The proposal had been blocked by a number of forces. The state’s convention and visitors bureaus were against it, seeking to protect new hotel-motel money for themselves. The state’s hotel industry joined them. This was an opening for Atlanta legislators, or at least those who want the halls moved there.
And so the hotel-motel proposal sat and sat and sat without coming to the House floor for a vote. It missed a key deadline. It was declared dead.
And then it was revived. State Sen. Cecil Staton, R-Macon, got it tacked onto another hotel-motel bill, one that would allow Atlanta to extend its hotel tax to build a new NFL football stadium or renovate the current Georgia Dome. His amendment narrowly cleared the state Senate, with Atlanta legislators voting against it.
But Staton had enough Republican support.
And state Sen. Robert Brown, the Democratic minority leader, garnered enough Democrats to win by a couple of votes.
Atlanta and Macon were suddenly partners, or enemies, tied together by millions in potential pennies.
State Rep. Mark Burkhalter, R-Johns Creek, a metro Atlanta legislator and a major player in the Legislature before Glenn Richardson resigned his speakership in a scandal earlier this year, was furious. The Georgia Dome bill was his baby, and now it had an unwanted, and potentially unpopular, rider.
He planned to fight it.
But state Rep. Allen Peake, R-Macon, is secretary of the House Republican caucus. He has an engaging and friendly style, and he often engages people with talk about his favorite legislation. He mentions that they ought to eat at one of his Cheddar’s restaurants around the state.
It was Peake who surprised many by getting a seemingly unpopular ban on texting while driving through the House earlier this session. He went to work on Burkhalter and the Republican caucus. State Reps. David Lucas, D-Macon, Nikki Randall, D-Macon and Bubber Epps, D-Dry Branch, worked their fellow Democrats, and Lucas is one of two longest-serving House members. Nearly all that caucus was locked up.
State Rep. Jim Cole is from Forsyth, but he represents a tiny, unpopulated sliver of Macon. And he’s Gov. Sonny Perdue’s floor leader, adding weight to his words. House Minority Leader Porter is from Dublin, but had vocally supported Macon’s hotel-motel tax all session long.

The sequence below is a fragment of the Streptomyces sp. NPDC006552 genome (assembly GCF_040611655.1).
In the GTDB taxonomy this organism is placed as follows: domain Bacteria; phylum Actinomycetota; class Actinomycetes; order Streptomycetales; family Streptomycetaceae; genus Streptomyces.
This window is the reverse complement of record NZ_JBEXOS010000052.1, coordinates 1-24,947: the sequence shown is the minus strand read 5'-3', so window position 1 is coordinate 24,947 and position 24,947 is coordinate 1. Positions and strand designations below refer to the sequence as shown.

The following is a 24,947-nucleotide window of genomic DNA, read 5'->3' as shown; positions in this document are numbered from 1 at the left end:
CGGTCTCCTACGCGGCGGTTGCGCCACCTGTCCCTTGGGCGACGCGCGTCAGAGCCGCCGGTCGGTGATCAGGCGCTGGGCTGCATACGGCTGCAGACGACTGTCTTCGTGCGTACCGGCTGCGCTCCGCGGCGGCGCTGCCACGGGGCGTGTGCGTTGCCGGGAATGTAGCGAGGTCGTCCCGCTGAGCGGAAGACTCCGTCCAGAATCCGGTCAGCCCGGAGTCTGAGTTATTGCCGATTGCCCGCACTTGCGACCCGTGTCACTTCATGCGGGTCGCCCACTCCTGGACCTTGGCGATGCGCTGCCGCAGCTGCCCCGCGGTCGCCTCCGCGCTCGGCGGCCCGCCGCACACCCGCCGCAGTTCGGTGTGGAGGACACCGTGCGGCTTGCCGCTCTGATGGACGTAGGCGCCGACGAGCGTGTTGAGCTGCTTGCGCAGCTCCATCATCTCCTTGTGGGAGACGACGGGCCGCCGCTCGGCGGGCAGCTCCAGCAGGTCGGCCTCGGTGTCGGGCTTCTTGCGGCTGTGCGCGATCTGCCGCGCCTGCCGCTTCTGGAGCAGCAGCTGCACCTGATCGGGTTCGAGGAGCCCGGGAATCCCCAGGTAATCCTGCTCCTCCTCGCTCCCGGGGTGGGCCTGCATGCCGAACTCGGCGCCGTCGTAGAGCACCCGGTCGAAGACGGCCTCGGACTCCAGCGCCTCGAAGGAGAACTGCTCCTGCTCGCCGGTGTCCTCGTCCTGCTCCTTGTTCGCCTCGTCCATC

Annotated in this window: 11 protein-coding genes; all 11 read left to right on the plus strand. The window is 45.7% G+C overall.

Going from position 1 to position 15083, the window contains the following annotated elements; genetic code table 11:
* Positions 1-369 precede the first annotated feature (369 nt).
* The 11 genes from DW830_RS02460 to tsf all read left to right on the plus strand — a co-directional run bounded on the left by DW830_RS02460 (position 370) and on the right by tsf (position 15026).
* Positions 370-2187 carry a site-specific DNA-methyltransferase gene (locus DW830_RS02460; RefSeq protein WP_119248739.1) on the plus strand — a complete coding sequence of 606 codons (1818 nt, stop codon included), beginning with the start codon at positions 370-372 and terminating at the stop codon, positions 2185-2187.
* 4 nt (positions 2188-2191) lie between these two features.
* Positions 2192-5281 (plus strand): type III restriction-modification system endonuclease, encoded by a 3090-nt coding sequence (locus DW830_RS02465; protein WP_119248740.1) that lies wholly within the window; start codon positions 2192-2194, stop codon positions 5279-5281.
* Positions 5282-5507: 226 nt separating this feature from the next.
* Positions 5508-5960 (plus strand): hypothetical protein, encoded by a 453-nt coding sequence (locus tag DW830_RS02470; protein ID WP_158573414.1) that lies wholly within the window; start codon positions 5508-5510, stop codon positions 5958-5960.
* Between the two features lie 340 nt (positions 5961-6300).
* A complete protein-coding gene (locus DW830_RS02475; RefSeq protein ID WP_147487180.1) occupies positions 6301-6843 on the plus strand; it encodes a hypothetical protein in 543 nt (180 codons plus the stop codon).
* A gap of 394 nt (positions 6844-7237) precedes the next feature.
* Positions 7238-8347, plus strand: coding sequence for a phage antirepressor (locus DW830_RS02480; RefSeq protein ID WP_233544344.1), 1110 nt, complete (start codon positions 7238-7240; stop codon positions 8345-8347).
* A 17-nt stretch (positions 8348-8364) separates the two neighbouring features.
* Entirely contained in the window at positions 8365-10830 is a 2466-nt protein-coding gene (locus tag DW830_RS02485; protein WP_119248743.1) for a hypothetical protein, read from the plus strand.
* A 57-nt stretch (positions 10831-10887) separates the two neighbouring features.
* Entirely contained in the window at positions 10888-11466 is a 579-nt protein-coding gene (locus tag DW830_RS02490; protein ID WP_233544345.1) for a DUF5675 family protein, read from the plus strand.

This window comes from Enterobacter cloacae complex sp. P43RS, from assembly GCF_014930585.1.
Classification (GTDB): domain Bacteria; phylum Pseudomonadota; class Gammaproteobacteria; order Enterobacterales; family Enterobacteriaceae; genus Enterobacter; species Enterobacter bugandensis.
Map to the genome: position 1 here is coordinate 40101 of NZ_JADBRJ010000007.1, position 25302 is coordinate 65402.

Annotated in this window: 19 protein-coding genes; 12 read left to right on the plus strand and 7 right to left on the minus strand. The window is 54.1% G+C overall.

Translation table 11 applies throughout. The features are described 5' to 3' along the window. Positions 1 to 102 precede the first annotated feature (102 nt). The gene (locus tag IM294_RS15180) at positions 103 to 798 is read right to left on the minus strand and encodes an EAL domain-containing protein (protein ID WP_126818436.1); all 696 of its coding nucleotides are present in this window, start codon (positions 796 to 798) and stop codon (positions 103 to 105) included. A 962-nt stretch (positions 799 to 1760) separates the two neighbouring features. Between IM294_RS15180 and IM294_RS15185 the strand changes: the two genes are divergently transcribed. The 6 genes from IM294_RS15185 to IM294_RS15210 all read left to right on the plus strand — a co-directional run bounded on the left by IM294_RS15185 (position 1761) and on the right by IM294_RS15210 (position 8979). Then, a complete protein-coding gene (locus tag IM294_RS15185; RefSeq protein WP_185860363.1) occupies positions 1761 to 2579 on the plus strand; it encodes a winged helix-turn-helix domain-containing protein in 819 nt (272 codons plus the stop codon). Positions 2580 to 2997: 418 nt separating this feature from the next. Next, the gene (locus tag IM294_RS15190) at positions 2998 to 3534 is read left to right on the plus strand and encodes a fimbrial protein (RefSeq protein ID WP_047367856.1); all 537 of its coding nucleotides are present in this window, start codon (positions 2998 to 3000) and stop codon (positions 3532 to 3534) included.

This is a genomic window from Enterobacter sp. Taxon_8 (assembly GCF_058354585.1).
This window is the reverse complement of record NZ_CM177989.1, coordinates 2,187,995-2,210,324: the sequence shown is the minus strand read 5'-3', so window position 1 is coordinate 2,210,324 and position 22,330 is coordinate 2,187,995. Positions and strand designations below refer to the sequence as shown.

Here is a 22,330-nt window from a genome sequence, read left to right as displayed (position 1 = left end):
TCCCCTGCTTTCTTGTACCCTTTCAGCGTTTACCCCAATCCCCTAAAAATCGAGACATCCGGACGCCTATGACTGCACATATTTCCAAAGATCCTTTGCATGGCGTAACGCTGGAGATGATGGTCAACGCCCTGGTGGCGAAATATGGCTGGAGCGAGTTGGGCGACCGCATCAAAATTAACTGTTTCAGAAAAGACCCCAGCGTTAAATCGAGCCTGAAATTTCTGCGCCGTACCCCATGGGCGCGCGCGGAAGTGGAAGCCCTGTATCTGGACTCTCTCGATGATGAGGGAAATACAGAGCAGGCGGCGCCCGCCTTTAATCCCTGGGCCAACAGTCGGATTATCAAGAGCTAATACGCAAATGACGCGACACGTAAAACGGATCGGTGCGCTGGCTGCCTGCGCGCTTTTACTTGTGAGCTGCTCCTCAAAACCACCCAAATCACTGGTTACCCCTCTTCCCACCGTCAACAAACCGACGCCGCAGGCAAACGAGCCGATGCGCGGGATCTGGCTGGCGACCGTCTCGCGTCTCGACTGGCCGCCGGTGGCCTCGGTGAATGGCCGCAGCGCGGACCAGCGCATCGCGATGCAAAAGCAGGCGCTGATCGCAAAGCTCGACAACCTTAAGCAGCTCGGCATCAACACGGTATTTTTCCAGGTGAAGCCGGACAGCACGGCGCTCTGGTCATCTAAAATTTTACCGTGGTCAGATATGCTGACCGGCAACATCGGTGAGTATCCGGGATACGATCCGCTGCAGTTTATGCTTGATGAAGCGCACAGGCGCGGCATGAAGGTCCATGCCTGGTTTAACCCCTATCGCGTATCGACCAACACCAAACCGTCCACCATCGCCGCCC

“If we had all the Democrats, we had (about) 70 votes,” Peake said. “So I needed 20. ... And I knew I was gonna get a bunch of rural guys, who saw it as a rural-versus-Atlanta fight. Jim Cole was working his magic with the governor, and my job was to get Burkhalter.”
What would have happened if this fight — Burkhalter and metro Atlanta versus Middle Georgia — had hit the floor?
Nobody knows. Burkhalter changed his mind after talking to Peake and other Macon legislators. He also sought assurances that Macon’s amendment wouldn’t harm his underlying bill or change hotel-motel tax rules statewide.
“I walked away convinced that what they’re doing is a laudable effort ... and I decided I wouldn’t try to stand in the way,” Burkhalter said later.
It’s also possible that Burkhalter saw the handwriting on the wall: Middle Georgia had the votes.
Democrats indeed supported the merged bill, with only state Reps. Sistie Hudson, of Sparta, and Kevin Levitas, of Atlanta, voting against it. Levitas took the well against Macon having the halls, as he has often, and advocated moving them or shutting them down.
“They asked for state money, they got state money,” Levitas said of Macon. “And they’ve done nothing since then to put their private money into the project.”
But that thinking did not take hold Wednesday. The hotel-motel tax passed quickly, coming on the heels of the blockbuster budget deal. Gov. Perdue is expected to sign it into law, ending a two-year effort to pass what seemed like a simple little bill.
Now local legislators will turn their attention back to the budget and try to undo the House’s work there.
The two halls would get no state dollars as it stands now.
They’re optimistic about their chances, thinking the money can be slipped back in over at the Senate.
Or perhaps not.
There are 236 seats in the Georgia House an Senate. Predicting what all those people will do when everybody’s pulling on them is difficult.
To contact writer Travis Fain, call 361-2702.